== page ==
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Scott D. Pierce: Holmes and Frazier still love Ali — well, sort of

Muhammad Ali lights 2002 Winter Olympics relay torch.
Muhammad Ali lights 2002 Winter Olympics relay torch.
Jeffrey D. Allred, Deseret News

PASADENA, Calif. — Larry Holmes said he's always going to love Muhammad Ali. Joe Frazier wasn't so sure.

They're two of the 10 boxers who faced off against the legendary Ali in the ring and tell their stories in "Facing Ali," a documentary film that airs Monday at 7 and 9 p.m. on Spike.

It's one of 15 films nominated for best documentary features at this year's Academy Awards.

"Facing Ali" is a different perspective on the three-time heavyweight champion — 10 men who stepped into the ring with him.

Holmes said he's "always going to remember" what happened after he beat Ali to retain the heavyweight title in 1980.

"I went to his room, and my memory is, 'Hey, Ali, man, you're always going to be the greatest in my book. And I love you,' " Holmes said. "And he says to me, 'Why you beat me up, then?' "

"And that's when I got it, man — when I left out of that room. Because he was still making jokes with an ice pack on and everything. … Ali was great, and I loved Ali then. I love him now. And Joe Frazier might say he doesn't like Ali, but Joe loves Ali, too."

"Love seeing him falling down," replied Frazier, who fought Ali three times and won once.

"You love Ali," Holmes persisted. "Come on. Tell the people you love Ali."

"Of course I love him," Frazier said, quickly pointing out that they both made millions of dollars fighting each other.

In addition to Holmes and Frazier, the film features George Chuvalo, Henry Cooper, George Foreman, Ron Lyle, Ken Norton, Earnie Shavers, Leon Spinks and Ernie Terrell.

"The foundation of the film really is, in fact, these 10 champions," said Derik Murray, who produced "Facing Ali." "It's their opportunity to tell their side of the story.

"I think each of the boxers would absolutely come on board and say, 'We would have loved to have had Ali participate and enrich our film.' But he's not able to."

Ali, of course, couldn't participate in the film because his advanced Parkinson's disease makes it impossible for him to speak for himself.

"And these 10 champions have done an amazing job," Murray said. "There are story lines and aspects of this film that have never been seen before."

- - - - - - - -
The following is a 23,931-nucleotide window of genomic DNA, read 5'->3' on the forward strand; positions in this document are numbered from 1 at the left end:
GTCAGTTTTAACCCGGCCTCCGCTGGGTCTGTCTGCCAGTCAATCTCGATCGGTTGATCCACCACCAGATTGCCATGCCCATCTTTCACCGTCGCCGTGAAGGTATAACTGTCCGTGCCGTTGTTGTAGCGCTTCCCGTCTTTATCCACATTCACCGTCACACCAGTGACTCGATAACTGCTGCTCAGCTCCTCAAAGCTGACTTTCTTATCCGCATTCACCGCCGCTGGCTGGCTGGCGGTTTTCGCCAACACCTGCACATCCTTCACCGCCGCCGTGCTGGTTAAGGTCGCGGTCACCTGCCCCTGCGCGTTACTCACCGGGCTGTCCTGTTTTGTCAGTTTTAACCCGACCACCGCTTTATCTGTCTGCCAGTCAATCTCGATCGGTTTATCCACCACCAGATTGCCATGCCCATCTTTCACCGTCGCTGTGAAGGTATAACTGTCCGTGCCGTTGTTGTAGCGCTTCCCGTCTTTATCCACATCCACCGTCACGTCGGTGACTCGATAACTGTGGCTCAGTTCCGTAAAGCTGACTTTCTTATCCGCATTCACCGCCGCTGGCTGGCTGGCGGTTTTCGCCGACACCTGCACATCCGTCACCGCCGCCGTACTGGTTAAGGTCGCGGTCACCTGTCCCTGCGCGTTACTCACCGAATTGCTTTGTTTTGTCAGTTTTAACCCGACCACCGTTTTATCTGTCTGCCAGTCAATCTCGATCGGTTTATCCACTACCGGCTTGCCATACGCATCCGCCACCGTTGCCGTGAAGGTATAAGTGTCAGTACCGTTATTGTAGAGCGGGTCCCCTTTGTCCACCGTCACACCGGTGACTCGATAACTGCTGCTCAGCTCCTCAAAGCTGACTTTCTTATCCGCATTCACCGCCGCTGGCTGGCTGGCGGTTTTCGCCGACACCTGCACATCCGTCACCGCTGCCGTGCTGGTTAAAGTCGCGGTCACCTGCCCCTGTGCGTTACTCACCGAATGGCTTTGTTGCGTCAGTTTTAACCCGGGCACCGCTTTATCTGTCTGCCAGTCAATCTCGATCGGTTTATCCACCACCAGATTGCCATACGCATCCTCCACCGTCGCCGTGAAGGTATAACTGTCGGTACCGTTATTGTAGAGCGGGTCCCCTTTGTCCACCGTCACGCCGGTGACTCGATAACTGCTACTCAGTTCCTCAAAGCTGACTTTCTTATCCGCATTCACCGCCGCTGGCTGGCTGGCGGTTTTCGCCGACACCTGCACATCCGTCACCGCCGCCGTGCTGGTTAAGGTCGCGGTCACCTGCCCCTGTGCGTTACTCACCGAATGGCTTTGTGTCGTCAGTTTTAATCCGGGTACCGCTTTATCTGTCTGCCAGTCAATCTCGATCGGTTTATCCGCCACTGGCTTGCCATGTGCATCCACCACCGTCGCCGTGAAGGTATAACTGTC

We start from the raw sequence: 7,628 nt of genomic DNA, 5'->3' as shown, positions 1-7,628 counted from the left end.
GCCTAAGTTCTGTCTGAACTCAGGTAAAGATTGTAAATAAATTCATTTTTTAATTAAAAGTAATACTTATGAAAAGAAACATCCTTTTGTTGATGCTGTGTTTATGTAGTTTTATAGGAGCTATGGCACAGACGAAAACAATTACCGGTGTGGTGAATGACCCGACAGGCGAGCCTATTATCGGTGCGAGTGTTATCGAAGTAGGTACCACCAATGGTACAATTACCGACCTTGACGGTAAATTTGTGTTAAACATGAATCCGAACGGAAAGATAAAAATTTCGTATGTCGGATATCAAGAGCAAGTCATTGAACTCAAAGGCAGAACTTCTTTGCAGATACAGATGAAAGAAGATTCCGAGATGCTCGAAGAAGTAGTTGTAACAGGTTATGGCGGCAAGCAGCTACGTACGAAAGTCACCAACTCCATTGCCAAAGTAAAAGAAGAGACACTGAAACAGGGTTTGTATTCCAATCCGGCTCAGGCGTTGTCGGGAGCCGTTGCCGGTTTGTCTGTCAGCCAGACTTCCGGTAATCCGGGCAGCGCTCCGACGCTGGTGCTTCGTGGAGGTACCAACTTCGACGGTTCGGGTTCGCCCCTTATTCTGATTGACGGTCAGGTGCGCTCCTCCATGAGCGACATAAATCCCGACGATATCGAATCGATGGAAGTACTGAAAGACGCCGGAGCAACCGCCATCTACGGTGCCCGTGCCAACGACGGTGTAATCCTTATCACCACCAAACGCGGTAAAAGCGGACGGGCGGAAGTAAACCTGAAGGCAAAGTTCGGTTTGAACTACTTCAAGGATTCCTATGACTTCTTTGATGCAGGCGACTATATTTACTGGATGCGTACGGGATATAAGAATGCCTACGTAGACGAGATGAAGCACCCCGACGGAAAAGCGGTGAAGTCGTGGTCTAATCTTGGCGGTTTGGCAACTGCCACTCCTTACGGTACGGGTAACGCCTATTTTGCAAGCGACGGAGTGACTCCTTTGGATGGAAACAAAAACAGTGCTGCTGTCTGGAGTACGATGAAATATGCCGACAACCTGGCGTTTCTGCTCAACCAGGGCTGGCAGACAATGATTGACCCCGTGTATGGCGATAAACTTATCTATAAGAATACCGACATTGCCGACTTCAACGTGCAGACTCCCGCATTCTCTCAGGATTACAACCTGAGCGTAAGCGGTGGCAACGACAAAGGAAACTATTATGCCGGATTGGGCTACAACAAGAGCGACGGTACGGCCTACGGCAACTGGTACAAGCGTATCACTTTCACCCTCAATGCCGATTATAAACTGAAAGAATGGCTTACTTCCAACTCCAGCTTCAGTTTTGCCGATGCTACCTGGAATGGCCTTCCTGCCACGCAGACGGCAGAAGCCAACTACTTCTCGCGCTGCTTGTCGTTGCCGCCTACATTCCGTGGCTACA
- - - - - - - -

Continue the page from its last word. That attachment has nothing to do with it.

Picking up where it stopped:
"Ali was a great man. Don't take anything away from him," Holmes said. "But he needed people like Joe Frazier, like myself, like Kenny Norton to be the champion that he was."

Holmes, who was Ali's sparring partner before he won the title for himself, said he hasn't seen his old friend in a couple of years.

"And the reason why I don't go to see him is because I don't want to see him like that," he said. "I want to take what I remember of him, and I want to keep that. I don't want to think about the way he is now."

Frazier's own ambivalence about Ali stems from the things Ali said about him. Insults Ali tossed at Frazier with impunity.

"He doesn't love me. He called me ugly," Frazier said — and that was one of the milder insults.

"You wanted Ali to tell you you were pretty?" Holmes interjected.

"Why not?" Frazier asked.

"He's a man," Holmes replied. "A man is supposed to call a man ugly."

Ali's showmanship — including belittling his opponents — was part of what made him so popular.

"You guys liked it. You guys thought it was funny," Holmes said. "We didn't think it was funny at the time. But he said a lot of things to me, said a lot of things to Joe about Joe. And we didn't appreciate it. We were there to fight and to win."

But Holmes, at least, isn't holding any grudges.

"Ali played a very important part in our lives," he said. "Without him, boxing probably wouldn't have been alive because he had the mouth. He can talk, and he made people like him. He made people that didn't like him — he made them like him.

"So Ali had a lot going for himself. He had a lot of charisma. … Everybody around the world learned to love him."

Even Frazier loves Ali. Sort of.